In theory from what I know when you shake/accelerate and decelerate a charge succesively it'll radiate through Bremsstrahlung radiation, as in a synchroton accelerator. The frequency of the radiation emmited increases as the charge energy becomes higher, so if you shake with enough energy I don't see what could stop you from having a green light source.
Hope this was helpful :)
Edit: I forgot the macroscopic object point on your question. But I don't think that is possible, once the Bremsstrahlung is inversely proportional to the mass of the charge in question you'd need a lot of energy being transfered to the object, entering the high-energy realm, which means relativity.
And there are no rigid bodies in the relativistic limit for one simple reason, light takes time to travel, so when one part of your object is boosted near a relativistic limit, it'll take time for the surrounding particles of your object to receive the information(electromagnetic information through photons, with velocity $c$) that the first particle moved.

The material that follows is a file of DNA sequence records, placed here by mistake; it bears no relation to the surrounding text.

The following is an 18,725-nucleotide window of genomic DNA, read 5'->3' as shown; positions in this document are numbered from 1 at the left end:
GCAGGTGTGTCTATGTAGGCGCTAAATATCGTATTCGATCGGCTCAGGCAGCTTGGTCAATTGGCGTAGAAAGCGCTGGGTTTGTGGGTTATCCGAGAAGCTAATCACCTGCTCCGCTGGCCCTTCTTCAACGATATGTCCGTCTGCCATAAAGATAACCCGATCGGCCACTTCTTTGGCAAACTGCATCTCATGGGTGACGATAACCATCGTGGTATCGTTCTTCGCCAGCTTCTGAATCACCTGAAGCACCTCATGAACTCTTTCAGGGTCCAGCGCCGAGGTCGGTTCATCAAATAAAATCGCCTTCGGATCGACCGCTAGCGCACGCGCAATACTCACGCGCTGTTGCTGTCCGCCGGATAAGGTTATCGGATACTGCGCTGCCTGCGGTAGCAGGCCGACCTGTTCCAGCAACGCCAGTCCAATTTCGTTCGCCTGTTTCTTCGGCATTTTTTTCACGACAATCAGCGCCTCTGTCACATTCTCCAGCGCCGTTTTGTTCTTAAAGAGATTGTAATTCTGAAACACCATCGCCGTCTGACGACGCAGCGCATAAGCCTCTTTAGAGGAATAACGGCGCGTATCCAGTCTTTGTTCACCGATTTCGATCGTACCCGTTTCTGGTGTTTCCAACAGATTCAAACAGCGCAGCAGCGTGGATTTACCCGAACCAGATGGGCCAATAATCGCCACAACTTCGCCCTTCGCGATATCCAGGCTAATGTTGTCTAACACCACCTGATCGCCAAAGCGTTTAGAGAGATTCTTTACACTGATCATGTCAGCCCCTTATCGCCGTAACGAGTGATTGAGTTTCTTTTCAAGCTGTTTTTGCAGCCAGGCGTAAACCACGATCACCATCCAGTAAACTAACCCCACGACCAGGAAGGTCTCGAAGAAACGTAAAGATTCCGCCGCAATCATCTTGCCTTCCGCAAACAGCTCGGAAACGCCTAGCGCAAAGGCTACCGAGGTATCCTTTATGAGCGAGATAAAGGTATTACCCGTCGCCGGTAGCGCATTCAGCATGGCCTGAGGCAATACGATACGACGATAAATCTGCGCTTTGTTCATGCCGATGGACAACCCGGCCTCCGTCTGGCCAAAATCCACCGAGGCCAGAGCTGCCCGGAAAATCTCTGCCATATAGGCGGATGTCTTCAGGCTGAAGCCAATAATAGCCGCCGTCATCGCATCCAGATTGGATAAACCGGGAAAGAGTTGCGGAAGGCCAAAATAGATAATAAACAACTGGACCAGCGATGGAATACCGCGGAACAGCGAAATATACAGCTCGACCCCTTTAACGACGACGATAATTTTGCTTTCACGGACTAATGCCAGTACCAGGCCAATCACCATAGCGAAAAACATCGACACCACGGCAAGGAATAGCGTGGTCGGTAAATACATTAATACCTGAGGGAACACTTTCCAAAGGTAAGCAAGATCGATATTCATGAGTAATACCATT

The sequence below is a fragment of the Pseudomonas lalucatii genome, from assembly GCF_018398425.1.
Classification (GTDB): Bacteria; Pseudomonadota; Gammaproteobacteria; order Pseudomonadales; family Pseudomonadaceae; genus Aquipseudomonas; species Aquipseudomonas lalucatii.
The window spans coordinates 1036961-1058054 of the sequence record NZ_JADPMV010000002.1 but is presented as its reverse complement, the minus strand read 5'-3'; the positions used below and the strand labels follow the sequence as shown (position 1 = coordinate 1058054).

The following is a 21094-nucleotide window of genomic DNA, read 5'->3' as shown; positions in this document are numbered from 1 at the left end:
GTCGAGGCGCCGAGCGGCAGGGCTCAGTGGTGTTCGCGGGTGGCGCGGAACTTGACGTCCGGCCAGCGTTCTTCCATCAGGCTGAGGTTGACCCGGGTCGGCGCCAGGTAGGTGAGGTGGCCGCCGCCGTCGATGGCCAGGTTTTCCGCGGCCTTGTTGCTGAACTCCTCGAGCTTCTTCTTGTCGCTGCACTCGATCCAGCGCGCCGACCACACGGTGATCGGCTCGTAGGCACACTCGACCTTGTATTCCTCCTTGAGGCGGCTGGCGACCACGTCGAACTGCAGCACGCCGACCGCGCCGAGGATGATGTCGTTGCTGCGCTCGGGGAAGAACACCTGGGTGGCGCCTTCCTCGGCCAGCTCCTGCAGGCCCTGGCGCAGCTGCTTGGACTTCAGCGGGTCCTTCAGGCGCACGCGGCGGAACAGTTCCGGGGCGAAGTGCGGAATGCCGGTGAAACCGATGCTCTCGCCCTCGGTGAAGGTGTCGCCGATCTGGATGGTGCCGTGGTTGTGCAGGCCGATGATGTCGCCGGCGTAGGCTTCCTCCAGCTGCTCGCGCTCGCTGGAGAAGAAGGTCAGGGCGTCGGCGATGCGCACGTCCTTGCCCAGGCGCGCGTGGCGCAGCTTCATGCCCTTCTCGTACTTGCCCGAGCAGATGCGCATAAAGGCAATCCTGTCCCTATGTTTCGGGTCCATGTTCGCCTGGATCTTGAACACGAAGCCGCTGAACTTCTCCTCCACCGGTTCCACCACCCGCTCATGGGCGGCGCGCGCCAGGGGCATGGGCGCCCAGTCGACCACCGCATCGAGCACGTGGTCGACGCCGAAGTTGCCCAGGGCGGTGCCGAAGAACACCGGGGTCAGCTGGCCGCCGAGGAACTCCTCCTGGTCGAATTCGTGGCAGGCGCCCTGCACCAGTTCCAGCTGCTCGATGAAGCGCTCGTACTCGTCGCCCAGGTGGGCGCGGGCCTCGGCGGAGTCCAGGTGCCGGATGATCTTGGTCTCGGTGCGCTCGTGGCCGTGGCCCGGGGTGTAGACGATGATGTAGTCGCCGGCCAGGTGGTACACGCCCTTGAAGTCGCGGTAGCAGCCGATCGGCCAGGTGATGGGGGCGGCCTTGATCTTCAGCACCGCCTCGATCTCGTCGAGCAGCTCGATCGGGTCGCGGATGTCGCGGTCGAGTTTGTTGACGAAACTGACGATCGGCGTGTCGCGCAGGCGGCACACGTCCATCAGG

But we are in relativistic velocities so in the interval of time needed to the surrounding particles to receive this information, the first particle is already in another position, and thus our object is being deformed, it's not anymore a rigid body.
I didn't carry the calculations exactly, but from orders of magnitude I think it's enough to see that for a rigid body it's needed way more energy to accelerate it enough to emit Brehmsstrahlung radiation, so that we fall in relativistic limits.